When I am in training, I master 90 percent of the dictionary

Since Wellington Jighere became the first African to win the World Scrabble Championship in 2015, his country has celebrated him as a superstar. In Nigeria, Scrabble is not just a game, but a prestigious sport. For his training, he chooses a very solitary method.
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As a meeting place, the Scrabble champion has suggested a small tournament in a nondescript conference center on the outskirts of Lagos. Players sit across from each other at 30 small tables in the glaring neon light of a conference room. Whoever wins at the end of the day will receive the equivalent of 180 euros and will be allowed to compete in the state championship in a few weeks.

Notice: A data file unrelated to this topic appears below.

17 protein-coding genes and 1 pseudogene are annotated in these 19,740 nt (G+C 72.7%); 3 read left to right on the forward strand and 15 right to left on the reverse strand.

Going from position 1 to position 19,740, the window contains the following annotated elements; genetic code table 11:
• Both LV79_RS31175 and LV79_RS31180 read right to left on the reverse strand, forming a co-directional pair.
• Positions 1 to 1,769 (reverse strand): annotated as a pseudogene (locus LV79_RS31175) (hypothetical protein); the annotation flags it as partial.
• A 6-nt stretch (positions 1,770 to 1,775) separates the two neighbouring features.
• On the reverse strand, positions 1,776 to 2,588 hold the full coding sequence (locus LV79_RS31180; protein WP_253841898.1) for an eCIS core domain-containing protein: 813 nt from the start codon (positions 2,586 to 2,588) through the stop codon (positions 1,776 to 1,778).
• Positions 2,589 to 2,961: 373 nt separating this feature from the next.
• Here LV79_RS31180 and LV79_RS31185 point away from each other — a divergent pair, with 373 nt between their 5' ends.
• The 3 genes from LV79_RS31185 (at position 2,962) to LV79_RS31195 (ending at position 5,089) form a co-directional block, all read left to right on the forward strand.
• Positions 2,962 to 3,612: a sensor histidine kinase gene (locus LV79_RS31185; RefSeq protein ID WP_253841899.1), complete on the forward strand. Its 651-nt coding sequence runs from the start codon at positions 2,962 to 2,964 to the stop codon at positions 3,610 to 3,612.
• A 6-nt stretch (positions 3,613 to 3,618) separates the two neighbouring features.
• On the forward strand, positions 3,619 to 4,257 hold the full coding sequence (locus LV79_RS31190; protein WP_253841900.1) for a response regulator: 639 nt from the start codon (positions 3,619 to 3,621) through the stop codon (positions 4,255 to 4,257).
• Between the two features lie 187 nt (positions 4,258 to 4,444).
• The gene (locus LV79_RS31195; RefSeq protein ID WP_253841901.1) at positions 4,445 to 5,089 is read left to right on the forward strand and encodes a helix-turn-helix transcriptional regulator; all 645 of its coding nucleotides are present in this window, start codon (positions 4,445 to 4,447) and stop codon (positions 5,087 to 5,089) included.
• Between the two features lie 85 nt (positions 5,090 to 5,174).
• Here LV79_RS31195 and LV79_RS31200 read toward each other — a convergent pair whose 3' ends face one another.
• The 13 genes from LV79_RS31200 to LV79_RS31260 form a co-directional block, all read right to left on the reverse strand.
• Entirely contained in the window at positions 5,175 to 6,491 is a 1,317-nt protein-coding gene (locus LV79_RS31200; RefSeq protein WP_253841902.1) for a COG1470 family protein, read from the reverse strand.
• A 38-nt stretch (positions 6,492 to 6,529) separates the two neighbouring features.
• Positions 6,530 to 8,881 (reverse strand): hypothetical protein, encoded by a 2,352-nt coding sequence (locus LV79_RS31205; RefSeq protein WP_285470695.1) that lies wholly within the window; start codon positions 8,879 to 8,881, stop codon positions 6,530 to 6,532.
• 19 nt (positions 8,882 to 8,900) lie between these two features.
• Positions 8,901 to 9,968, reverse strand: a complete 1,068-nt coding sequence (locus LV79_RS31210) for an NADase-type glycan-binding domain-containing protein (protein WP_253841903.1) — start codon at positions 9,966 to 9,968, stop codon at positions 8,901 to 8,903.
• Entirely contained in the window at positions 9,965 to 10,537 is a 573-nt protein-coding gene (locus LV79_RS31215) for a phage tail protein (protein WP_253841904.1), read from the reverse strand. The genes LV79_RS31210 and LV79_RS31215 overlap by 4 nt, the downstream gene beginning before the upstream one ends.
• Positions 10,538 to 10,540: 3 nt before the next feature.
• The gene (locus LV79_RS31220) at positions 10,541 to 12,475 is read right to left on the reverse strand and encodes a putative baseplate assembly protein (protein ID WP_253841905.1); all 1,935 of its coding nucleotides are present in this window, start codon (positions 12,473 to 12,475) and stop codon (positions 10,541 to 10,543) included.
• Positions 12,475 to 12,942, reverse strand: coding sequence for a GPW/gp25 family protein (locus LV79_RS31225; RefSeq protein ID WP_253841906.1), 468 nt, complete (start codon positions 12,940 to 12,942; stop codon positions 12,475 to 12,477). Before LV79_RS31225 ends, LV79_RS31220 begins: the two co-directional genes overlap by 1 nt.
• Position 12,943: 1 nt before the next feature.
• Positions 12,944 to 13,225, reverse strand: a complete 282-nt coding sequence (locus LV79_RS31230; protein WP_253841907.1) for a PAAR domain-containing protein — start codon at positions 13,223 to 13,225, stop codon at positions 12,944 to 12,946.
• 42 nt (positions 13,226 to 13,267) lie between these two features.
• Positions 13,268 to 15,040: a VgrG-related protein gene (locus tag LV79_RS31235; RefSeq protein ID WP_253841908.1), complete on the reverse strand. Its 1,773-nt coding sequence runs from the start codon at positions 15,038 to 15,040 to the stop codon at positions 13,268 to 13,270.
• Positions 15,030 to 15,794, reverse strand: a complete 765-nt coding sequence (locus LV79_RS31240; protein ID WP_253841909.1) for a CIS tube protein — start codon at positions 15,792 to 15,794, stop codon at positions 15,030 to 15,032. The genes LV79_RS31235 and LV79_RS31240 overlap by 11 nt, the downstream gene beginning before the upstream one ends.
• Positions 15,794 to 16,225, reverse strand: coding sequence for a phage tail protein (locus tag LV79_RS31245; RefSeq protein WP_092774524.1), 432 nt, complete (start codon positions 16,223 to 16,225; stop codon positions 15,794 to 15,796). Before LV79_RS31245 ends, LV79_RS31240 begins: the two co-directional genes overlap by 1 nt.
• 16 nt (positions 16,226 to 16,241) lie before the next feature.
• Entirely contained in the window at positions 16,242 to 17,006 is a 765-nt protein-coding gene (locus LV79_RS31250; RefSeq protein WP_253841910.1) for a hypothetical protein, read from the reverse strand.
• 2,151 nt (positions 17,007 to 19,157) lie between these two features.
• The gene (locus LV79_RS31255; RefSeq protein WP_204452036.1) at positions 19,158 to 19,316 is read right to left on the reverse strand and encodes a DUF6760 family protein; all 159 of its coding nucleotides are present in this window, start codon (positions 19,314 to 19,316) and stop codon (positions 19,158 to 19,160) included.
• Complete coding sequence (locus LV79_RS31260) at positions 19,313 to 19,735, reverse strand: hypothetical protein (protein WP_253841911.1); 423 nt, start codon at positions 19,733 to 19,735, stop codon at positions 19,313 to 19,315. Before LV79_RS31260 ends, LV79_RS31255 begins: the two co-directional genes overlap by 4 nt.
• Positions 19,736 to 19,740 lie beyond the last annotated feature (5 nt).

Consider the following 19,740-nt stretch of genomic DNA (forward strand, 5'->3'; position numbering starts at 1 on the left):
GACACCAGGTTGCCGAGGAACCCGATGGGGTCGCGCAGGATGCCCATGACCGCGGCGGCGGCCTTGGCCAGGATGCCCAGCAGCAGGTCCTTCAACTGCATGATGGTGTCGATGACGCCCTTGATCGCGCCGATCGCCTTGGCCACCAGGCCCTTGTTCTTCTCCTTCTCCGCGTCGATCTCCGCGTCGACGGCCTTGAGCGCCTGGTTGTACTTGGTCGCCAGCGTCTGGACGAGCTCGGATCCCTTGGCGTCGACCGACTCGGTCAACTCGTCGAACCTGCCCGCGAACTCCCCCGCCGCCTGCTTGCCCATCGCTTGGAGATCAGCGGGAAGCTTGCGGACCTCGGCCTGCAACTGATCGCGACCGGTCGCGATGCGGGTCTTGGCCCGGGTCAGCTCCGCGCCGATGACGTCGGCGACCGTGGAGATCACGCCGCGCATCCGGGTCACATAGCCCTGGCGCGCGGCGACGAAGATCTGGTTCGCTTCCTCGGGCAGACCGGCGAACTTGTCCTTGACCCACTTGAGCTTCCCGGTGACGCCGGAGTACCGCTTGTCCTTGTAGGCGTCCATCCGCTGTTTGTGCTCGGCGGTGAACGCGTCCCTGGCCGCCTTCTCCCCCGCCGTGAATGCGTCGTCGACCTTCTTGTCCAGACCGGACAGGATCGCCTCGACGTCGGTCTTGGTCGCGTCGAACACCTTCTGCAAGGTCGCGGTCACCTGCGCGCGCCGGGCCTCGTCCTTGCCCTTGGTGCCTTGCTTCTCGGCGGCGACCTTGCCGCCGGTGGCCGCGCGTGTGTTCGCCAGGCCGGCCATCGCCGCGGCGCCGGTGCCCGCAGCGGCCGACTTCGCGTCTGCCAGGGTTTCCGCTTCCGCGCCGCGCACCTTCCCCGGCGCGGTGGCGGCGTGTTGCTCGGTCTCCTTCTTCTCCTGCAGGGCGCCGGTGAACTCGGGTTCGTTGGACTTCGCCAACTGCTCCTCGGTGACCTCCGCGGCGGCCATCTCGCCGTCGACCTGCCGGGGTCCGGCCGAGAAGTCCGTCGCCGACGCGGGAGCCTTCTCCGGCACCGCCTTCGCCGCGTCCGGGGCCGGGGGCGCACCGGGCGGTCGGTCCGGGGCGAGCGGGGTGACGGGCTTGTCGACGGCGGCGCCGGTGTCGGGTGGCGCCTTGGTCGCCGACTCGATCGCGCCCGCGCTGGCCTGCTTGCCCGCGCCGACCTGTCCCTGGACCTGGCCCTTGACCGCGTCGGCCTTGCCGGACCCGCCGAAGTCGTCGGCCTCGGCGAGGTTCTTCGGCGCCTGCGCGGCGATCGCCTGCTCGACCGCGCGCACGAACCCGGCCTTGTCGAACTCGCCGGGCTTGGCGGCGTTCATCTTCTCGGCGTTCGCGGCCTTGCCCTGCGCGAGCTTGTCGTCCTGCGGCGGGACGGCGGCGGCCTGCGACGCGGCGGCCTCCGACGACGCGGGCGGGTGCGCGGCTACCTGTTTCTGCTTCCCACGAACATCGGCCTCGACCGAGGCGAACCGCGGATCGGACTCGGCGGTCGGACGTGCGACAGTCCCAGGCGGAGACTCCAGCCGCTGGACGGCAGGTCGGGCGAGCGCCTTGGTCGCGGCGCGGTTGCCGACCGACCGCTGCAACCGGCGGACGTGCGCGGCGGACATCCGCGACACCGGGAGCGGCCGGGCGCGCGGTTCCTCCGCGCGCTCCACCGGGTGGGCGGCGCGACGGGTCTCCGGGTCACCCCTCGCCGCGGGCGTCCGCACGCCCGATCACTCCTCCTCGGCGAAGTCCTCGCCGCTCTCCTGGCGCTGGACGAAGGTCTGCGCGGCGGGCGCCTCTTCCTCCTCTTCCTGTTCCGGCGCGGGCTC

Wellington Jighere, the 2015 world champion, has long since qualified for this. So he won’t be competing in this tournament. But the 35-year-old pro loves the atmosphere. This concentrated silence, which can probably only be found in this form at Scrabble events with such a gathering of people in Lagos. Broken only by the clicking of the letter tiles. Or the murmur of the spectators when an exciting game is nearing its end. It is the quiet soundtrack of his life.

Here he is a superstar. A BBC television crew has come to interview him. Players approach him, ask for advice. Since Jighere became the first African ever to win the World Cup title and $10,000 (8577 euros) in Australia three years ago, he has had celebrity status. An enormous achievement, especially since he had only arrived in Perth shortly before the first match. The host country almost denied him a visa – a recurring problem for Nigerian Scrabble players at international tournaments.

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